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Android SDK tools on Debian Wheezy

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After downloading the Android SDK bundle, I could not start adb and fastboot, getting somewhat bizarre error messages like:

bash: ./adb: No such file or directory

bash: ./fastboot: No such file or directory

./adb: error while loading shared libraries: cannot open shared object file: No such file or directory

All of those were due to missing dependencies for i386 libraries. Doda’s article on the topic solved the issue. They can be installed by:

dpkg --add-architecture i386
aptitude update
aptitude install libstdc++6:i386 libgcc1:i386 zlib1g:i386 libncurses5:i386

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Replicant on Galaxy Nexus

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After nearly two years on a custom built Android OS, it was time to upgrade. I now have the latest (4.0.4) Replication build for Galaxy Nexus running.

Before installing, I went through a few extra flashes, just to make sure everything would go smoothly. I started out with putting back the original factory images, provided by Google. Download, unpack, and run the included script That was up and running within a minute or two.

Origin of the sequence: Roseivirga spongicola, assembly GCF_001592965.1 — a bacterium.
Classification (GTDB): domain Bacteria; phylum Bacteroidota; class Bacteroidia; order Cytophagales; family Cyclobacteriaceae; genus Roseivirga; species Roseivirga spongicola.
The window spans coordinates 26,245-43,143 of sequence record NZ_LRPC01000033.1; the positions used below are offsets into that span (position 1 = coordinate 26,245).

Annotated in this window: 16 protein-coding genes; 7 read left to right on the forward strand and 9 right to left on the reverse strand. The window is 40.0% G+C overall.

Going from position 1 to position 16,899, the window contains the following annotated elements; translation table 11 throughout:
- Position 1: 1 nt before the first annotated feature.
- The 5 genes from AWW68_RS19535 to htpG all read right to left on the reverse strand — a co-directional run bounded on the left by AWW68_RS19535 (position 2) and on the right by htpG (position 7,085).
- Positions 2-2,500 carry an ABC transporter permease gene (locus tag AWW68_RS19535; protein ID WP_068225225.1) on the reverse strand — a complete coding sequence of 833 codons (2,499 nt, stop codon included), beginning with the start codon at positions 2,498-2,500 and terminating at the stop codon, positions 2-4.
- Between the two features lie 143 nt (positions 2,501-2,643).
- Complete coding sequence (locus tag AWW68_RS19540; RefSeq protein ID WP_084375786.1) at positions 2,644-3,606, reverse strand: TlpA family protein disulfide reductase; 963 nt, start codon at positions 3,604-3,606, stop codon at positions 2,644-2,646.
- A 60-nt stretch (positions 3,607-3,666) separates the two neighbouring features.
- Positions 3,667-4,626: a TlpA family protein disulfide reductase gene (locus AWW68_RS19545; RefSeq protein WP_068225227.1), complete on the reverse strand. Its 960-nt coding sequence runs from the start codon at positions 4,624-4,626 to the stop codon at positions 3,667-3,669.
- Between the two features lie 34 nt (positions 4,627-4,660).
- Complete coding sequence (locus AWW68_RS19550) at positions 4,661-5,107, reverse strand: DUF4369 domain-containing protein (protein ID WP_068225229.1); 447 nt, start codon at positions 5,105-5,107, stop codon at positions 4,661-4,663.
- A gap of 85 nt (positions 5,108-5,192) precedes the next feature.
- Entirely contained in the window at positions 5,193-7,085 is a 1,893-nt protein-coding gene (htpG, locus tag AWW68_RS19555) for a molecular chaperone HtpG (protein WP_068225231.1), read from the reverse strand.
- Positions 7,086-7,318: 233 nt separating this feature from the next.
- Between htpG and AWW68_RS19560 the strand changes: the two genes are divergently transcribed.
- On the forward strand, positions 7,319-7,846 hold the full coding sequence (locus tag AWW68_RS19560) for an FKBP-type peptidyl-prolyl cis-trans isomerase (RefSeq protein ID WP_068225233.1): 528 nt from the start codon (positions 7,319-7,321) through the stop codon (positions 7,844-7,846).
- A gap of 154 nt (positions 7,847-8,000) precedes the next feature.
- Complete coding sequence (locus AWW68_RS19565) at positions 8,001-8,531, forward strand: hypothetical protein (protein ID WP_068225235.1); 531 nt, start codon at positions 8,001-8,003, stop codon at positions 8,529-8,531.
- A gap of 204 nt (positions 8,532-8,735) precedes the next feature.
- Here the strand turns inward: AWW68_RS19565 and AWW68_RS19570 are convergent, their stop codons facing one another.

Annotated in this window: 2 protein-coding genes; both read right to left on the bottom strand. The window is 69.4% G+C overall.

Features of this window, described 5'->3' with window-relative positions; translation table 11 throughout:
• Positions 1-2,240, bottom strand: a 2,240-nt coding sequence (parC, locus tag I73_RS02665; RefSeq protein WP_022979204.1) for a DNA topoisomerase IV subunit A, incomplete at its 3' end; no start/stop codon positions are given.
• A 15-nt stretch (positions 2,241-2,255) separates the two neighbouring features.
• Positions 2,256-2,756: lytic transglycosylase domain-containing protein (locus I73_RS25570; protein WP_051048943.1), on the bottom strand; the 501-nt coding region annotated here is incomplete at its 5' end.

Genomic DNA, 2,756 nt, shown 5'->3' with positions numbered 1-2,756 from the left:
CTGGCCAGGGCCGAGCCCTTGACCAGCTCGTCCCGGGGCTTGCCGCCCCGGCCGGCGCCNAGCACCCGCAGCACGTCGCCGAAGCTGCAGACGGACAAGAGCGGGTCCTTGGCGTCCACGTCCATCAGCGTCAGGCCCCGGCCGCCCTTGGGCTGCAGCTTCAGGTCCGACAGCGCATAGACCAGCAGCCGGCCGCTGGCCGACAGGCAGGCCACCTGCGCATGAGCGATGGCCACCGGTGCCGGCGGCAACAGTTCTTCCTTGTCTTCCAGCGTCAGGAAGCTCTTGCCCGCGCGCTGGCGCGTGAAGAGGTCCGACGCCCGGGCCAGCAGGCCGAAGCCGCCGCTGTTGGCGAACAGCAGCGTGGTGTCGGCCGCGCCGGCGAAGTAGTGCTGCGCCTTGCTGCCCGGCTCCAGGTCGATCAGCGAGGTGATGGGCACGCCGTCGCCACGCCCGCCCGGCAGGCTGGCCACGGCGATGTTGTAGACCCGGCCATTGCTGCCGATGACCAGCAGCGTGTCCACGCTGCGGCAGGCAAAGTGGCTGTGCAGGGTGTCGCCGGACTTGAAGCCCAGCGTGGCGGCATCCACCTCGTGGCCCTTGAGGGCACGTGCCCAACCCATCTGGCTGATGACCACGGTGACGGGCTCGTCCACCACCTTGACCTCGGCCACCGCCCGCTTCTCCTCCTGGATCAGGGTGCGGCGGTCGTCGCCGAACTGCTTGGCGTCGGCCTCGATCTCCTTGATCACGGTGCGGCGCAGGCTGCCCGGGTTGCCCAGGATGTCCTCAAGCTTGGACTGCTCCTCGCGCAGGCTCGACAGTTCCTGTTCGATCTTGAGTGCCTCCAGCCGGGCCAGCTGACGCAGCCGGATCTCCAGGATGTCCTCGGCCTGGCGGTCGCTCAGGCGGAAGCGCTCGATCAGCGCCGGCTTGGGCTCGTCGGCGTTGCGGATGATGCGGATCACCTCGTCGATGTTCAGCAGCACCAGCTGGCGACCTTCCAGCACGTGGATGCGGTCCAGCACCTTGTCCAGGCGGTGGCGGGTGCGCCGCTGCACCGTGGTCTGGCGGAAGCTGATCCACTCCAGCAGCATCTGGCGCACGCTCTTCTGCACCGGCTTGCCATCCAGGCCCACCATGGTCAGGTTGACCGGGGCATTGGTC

Next, I tried CyanogenMod’s build for Galaxy Nexus, including the ClockworkMod Recovery boot image. I used the touch image found here, and simply flashed with:
fastboot flash recovery recovery-clockwork-touch-

I used the from here, and followed the installation procedure using the recovery image seen here. The only difference was that I had to boot the phone fully to have access through adb. Pushing the zip file while in recovery mode did not seem to work. Besides that, everything went smooth. It’s probably worth noting that the camera still works with the CM 10.1.2 build.

So far, so good. Now for the Replicant images. I downloaded the 4.0 0004 build. The instructions suggests the Heimdall recovery image for installation, but I tried to flash through fastboot instead. Thus the install went something like this, while the phone was on the bootloader screen (not in recovery mode).

sudo fastboot erase boot
sudo fastboot erase userdata
sudo fastboot flash boot boot.img
sudo fastboot flash recovery recovery.img
sudo fastboot flash system system.img
sudo fastboot flash userdata userdata.img
sudo fastboot reboot